Stanford team starts with Antigua law reviser

By Patsy R. Brumfield/NEMS Daily Journal

HOUSTON, Texas – Fallen financier R. Allen Stanford’s defense team began its work Wednesday after the presiding judge denied its acquittal motion.
U.S. District Judge David Hittner also told the 15-member jury it won’t know until the last minute whether Stanford will testify.
Before the trial began Jan. 24, defense attorneys said they expected him to take the stand.
Get “everything ready to roll,” Hittner told the defense team about 2:30 p.m., The Houston Chronicle reported.
Earlier today, the government ended its case with testimony from FBI accounting specialist David Martin.
Stanford, 61, is on trial in Houston, where he founded his financial services empire.
He is accused of participating in a $7.2 billion Ponzi scheme on investors in certificates of deposit through his Stanford International Bank Ltd. in Antigua.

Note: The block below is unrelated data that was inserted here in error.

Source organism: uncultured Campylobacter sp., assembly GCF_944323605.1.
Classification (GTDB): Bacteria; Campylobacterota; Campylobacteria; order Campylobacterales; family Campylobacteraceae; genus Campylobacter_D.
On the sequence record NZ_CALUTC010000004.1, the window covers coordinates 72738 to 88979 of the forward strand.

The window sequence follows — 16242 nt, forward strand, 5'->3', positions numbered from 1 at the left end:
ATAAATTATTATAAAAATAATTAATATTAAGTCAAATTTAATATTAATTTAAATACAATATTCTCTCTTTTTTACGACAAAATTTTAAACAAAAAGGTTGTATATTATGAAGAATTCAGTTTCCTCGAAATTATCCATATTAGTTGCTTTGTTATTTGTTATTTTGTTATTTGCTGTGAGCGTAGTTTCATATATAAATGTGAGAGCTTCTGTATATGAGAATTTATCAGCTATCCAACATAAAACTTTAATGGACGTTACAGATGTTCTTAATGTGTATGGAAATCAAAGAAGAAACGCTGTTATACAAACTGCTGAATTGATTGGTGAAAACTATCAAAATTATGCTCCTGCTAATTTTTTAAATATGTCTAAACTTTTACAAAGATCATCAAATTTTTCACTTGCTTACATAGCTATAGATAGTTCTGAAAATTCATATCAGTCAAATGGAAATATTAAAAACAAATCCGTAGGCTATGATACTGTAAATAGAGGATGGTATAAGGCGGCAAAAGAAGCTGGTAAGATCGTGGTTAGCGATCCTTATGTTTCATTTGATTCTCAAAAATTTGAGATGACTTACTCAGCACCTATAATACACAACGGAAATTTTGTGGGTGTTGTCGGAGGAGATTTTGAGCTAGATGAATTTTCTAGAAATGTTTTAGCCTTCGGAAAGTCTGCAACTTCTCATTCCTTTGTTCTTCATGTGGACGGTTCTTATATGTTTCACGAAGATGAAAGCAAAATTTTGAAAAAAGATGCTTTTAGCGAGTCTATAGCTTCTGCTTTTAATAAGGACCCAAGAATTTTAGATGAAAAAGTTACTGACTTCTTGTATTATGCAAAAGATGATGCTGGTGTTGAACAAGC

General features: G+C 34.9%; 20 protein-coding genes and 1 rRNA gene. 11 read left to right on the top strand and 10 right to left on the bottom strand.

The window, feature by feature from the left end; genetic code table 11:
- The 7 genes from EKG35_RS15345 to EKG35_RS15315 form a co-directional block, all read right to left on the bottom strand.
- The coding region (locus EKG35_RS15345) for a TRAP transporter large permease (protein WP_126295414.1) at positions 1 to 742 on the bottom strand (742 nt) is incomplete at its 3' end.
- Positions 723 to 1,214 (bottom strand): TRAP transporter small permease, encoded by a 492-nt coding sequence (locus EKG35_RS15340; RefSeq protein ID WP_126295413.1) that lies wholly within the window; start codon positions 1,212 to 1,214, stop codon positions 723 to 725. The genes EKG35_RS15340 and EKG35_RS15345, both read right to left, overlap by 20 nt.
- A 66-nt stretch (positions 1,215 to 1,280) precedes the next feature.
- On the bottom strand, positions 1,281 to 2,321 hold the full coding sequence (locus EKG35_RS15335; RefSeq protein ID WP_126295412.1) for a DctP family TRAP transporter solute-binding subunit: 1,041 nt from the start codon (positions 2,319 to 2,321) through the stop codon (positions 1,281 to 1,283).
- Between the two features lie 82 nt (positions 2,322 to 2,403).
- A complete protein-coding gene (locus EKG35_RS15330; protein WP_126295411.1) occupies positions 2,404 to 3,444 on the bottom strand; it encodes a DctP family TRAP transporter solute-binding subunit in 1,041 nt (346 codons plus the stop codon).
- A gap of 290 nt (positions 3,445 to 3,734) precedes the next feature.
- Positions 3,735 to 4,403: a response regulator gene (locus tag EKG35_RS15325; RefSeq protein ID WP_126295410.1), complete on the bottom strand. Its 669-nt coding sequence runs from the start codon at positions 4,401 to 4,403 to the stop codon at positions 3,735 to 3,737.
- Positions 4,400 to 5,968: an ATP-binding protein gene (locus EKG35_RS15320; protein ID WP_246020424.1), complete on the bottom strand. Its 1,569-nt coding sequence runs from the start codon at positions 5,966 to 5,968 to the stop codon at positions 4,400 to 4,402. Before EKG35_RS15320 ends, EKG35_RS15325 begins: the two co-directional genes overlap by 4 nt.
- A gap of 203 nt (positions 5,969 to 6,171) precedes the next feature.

He maintains he is not guilty and blames former Chief Financial Officer James M. Davis, who lived west of Baldwyn and worked out of Stanford’s Tupelo and Memphis offices.
Davis spent four days on the stand, telling a 15-member jury his experiences as Stanford’s closest business associate. He also admitted to numerous personal, financial and professional indiscretions along the way.
Patrick O’Brien, 69, a retired lawyer, was the defense’s first witness. He said he helped Stanford rewrite Antigua’s banking laws.
The Chronicle reports O’Brien is a former special agent for the U.S. Customs Service and investigated money laundering and drug smuggling cases.
He termed “obstructionist” former Antiguan bank regulator Althea Crick, who testified critically about Stanford’s interference.
He also said Stanford loaned Antigua the money to pay for the new bank-laws committee work.
With Hittner’s ruling, the trial likely continues for several more weeks.

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